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Learn To Use Digital Potentiometers

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A resistor is an electrical device that resists the flow of electrical current. In the digital era, we can find a variety of “digital resistors” for our everyday applications. This article is about digital potentiometers. A digital potentiometer (digital pot) is a variable resistor that is controlled by digital signals instead of by mechanical movement. In principle, at the heart of a digital potentiometer is a resistor ladder with electronic switches at its every step. Only one electronic switch is closed at the same time, and in this way, the closed switch determines the wiper position and the resistance ratio. The amount of steps in the ladder determines the resolution of the digital potentiometer.

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Digital potentiometers are integrated circuits with the initial position of the wiper at the midscale. However, some variants have an on-board (non-volatile) memory that remembers the last wiper position. Something to take into account when you start working with digital potentiometers is the fact that most of them are rated at 5 Vdc, and 10 KΩ is the most popular value.

The MCP41010

MPC41010 is a tiny digital potentiometer from Microchip with a maximum resistance value of 10 KΩ (minimum value 100 Ω). The MCP41010 is a single-channel, 256-position digital potentiometer available in an 8-pin PDIP or SOIC package.

mcp41010

Now to the pin description of MCP41010:

  • PA0: Potentiometer Terminal A
  • PB0: Potentiometer Terminal B
  • PW0: Potentiometer Wiper
  • CS: Chip Select (SPI port chip select pin used to execute a new command after it has been loaded into the shift register)
  • SCK: Serial Clock (SPI port clock pin used to clock in new register data)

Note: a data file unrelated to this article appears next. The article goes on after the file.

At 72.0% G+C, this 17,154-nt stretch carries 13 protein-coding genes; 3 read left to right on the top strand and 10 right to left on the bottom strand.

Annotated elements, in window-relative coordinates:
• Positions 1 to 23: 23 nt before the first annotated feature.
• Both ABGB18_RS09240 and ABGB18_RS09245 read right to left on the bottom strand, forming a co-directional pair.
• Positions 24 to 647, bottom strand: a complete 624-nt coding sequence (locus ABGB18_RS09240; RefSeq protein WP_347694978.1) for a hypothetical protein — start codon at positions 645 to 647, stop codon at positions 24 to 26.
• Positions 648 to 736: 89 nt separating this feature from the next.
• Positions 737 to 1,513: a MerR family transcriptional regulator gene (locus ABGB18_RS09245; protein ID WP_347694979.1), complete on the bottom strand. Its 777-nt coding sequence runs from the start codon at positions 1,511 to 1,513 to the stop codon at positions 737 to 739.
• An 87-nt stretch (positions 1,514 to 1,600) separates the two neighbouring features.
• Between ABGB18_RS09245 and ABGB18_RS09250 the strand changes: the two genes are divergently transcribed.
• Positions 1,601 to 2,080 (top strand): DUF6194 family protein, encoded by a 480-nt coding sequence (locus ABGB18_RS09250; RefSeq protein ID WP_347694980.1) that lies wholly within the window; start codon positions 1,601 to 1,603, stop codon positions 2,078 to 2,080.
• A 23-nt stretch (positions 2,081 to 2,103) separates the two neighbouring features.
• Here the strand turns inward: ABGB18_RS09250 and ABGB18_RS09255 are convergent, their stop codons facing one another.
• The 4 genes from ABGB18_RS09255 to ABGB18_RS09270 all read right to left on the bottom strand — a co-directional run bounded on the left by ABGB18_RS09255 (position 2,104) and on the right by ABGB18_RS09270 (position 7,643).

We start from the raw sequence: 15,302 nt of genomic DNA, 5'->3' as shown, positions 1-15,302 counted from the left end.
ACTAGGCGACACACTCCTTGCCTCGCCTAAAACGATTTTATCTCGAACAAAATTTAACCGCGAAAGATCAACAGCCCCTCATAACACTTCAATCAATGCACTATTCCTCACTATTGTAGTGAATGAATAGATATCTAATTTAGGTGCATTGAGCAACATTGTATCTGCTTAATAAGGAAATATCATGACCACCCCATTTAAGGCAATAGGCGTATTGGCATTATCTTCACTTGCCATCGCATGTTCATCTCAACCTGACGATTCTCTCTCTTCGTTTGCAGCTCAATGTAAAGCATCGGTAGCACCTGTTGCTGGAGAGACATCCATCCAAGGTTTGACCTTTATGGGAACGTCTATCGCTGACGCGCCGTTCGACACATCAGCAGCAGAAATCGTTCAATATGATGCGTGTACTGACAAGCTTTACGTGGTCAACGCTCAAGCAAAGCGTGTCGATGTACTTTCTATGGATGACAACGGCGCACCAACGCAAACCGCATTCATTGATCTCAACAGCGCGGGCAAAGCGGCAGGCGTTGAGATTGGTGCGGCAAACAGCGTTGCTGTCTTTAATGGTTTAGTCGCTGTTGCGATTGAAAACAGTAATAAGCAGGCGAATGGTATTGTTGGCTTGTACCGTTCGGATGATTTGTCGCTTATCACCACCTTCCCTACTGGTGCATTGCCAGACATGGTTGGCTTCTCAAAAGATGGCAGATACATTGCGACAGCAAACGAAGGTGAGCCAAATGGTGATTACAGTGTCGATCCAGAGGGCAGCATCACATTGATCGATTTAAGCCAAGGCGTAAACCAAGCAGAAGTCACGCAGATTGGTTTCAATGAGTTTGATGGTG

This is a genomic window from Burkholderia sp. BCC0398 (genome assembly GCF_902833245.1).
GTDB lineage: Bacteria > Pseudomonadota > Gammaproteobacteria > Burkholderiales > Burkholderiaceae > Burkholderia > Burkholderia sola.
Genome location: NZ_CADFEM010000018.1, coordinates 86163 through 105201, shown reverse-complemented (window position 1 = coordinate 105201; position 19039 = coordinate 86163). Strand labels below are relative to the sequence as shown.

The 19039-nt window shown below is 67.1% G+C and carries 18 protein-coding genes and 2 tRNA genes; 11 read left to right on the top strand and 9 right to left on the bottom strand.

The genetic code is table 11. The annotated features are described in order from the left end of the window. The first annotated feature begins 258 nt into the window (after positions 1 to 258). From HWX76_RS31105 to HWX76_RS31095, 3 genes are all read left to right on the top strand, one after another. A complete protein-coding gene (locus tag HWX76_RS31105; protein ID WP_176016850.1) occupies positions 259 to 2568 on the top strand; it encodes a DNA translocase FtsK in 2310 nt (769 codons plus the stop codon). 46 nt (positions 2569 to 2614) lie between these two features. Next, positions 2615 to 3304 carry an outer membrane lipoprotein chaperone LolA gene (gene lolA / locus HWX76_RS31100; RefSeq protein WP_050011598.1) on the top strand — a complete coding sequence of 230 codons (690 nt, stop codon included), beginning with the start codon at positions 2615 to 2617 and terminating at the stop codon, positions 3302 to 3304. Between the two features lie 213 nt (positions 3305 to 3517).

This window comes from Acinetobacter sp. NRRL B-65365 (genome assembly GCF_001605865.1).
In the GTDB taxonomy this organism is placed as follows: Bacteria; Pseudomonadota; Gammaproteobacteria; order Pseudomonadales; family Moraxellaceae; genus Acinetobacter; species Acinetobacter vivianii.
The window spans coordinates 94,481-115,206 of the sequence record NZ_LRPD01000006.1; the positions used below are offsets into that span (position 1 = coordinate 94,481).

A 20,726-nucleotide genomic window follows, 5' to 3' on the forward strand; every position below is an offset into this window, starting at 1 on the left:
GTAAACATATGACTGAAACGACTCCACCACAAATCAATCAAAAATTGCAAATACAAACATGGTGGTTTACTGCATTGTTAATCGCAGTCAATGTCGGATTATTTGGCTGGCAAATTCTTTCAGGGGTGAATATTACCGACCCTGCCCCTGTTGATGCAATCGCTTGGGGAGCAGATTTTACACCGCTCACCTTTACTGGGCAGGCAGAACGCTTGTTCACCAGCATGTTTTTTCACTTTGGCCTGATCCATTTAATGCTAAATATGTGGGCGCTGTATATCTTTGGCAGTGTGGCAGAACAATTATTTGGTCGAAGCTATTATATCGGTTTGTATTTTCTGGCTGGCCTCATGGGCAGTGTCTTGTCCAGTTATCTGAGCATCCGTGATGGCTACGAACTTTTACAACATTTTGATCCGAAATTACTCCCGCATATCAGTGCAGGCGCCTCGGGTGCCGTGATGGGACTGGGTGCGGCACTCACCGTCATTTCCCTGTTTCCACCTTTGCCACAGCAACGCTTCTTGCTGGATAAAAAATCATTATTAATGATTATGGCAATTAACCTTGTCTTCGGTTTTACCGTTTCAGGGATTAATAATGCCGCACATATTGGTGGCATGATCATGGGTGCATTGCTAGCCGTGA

• SI: Serial Data Input (SPI port serial data input pin. The command and data bytes are clocked into the shift register using this pin)
  • VDD &VSS: Power supply terminals (2.7 V–5.5 V)

MCP41010 & Arduino Test

As you may have noticed, a digital potentiometer behaves the same as a mechanical potentiometer, except that instead of having a round handle that you can turn, it’s controlled by a digital interface. As a basic test, you can drive MCP41010 with the help of an Arduino UNO and its Serial Peripheral Interface (SPI) port. Note that SPI is a “synchronous” serial data bus — data can travel in both directions at the same time. On Arduino Uno (and compatible) boards, the SPI pins used are:

  • SS – D10 (you can use other digital pins, but D10 is the default)
  • MOSI – D11
  • MISO – D12
  • SCK – D13

Just refer to the datasheet and note that to program the digital pot, you have to first send a “command byte” (to tell the chip what to do) and a “data byte” (to tell the chip which value of resistance to set, from 0 to 255). As found in the datasheet, “executing any command is accomplished by setting CS low and then clocking in a command byte followed by a data byte into the 16-bit shift register. The command is executed when CS is raised.” Now prepare your hardware setup as follows!

arduino

In the hardware setup, MCP41010 is connected to the Arduino via the Arduino’s SPI Interface. Potentiometer terminals A (pin 5) and B (pin 7) are connected to the Arduino 5-volt supply (5 V) and Ground (Gnd). The wiper terminal W (pin 6) is connected to the Analog Pin 1 (A1) of the Arduino. The pretty simple sketch (shown below) loaded into the Arduino selects the MCP41010 and cycles through all 256 wiper positions (about 39 Ω per step). The voltage at the analog pin is then read and displayed on the serial monitor.

Sketch

#include <SPI.h>
const int CS = 10;
int PotWiperVoltage = 1;
int RawVoltage = 0;
float Voltage = 0;
void setup() {
   pinMode (CS, OUTPUT);
   Serial.begin(9600);
   SPI.begin(); // initialize SPI
}
void loop() {
   // move the wiper in one direction
   for (int level = 0; level < 255; level++)
   {
      MCP41010Write(level);
      delay(100);
      RawVoltage = analogRead(PotWiperVoltage);
      Voltage = (RawVoltage * 5.0 )/ 1024.0;
      Serial.print("Level = " );
      Serial.print(level);
      Serial.print("\t Voltage = ");
      Serial.println(Voltage,3);
   }
   delay(2000); // wait time
   // move the wiper in other direction
   for (int level = 255; level > 0; level--)
   {
      MCP41010Write(level);
      delay(100);
      RawVoltage = analogRead(PotWiperVoltage);
      Voltage = (RawVoltage * 5.0 )/ 1024.0;
      Serial.print("Level = " );
      Serial.print(level);
      Serial.print("\t Voltage = ");
      Serial.println(Voltage,3);
   }
   delay(2000);
}
void MCP41010Write(byte value)
{
   digitalWrite(CS,LOW); // select the chip
   SPI.transfer(B00010001); // command byte
   SPI.transfer(value); // data byte 
   digitalWrite(CS,HIGH); // de-select the chip
}

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3 Comments

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  • gert3000v6@gmail.com

    This is what I was looking for now a body can start to experiment with these beasties . Design of amps easier and repairs to be understtod

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